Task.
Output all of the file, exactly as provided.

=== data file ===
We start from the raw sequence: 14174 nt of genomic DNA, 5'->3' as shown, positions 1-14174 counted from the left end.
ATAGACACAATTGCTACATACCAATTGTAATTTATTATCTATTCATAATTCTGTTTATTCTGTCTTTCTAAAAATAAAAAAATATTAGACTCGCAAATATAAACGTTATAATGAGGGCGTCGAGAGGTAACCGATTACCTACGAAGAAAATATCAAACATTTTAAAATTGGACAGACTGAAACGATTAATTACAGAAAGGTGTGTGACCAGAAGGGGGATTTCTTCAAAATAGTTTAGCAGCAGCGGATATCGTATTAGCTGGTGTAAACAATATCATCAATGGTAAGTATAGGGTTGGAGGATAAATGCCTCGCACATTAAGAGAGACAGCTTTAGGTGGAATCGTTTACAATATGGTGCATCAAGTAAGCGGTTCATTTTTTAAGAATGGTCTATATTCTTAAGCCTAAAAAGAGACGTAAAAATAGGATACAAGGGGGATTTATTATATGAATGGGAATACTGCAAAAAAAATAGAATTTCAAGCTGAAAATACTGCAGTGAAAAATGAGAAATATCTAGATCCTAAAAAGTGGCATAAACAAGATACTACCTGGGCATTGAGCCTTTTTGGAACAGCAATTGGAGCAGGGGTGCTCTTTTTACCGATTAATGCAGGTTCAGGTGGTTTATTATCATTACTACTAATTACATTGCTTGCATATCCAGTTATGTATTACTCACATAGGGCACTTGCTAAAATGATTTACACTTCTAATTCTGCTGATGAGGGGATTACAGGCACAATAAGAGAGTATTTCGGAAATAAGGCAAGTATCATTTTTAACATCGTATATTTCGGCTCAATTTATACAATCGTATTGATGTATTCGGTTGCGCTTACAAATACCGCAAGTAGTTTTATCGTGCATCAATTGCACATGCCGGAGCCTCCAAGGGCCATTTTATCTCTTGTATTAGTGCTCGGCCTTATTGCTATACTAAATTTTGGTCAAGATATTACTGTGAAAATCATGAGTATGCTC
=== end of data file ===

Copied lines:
We start from the raw sequence: 14174 nt of genomic DNA, 5'->3' as shown, positions 1-14174 counted from the left end.
ATAGACACAATTGCTACATACCAATTGTAATTTATTATCTATTCATAATTCTGTTTATTCTGTCTTTCTAAAAATAAAAAAATATTAGACTCGCAAATATAAACGTTATAATGAGGGCGTCGAGAGGTAACCGATTACCTACGAAGAAAATATCAAACATTTTAAAATTGGACAGACTGAAACGATTAATTACAGAAAGGTGTGTGACCAGAAGGGGGATTTCTTCAAAATAGTTTAGCAGCAGCGGATATCGTATTAGCTGGTGTAAACAATATCATCAATGGTAAGTATAGGGTTGGAGGATAAATGCCTCGCACATTAAGAGAGACAGCTTTAGGTGGAATCGTTTACAATATGGTGCATCAAGTAAGCGGTTCATTTTTTAAGAATGGTCTATATTCTTAAGCCTAAAAAGAGACGTAAAAATAGGATACAAGGGGGATTTATTATATGAATGGGAATACTGCAAAAAAAATAGAATTTCAAGCTGAAAATACTGCAGTGAAAAATGAGAAATATCTAGATCCTAAAAAGTGGCATAAACAAGATACTACCTGGGCATTGAGCCTTTTTGGAACAGCAATTGGAGCAGGGGTGCTCTTTTTACCGATTAATGCAGGTTCAGGTGGTTTATTATCATTACTACTAATTACATTGCTTGCATATCCAGTTATGTATTACTCACATAGGGCACTTGCTAAAATGATTTACACTTCTAATTCTGCTGATGAGGGGATTACAGGCACAATAAGAGAGTATTTCGGAAATAAGGCAAGTATCATTTTTAACATCGTATATTTCGGCTCAATTTATACAATCGTATTGATGTATTCGGTTGCGCTTACAAATACCGCAAGTAGTTTTATCGTGCATCAATTGCACATGCCGGAGCCTCCAAGGGCCATTTTATCTCTTGTATTAGTGCTCGGCCTTATTGCTATACTAAATTTTGGTCAAGATATTACTGTGAAAATCATGAGTATGCTC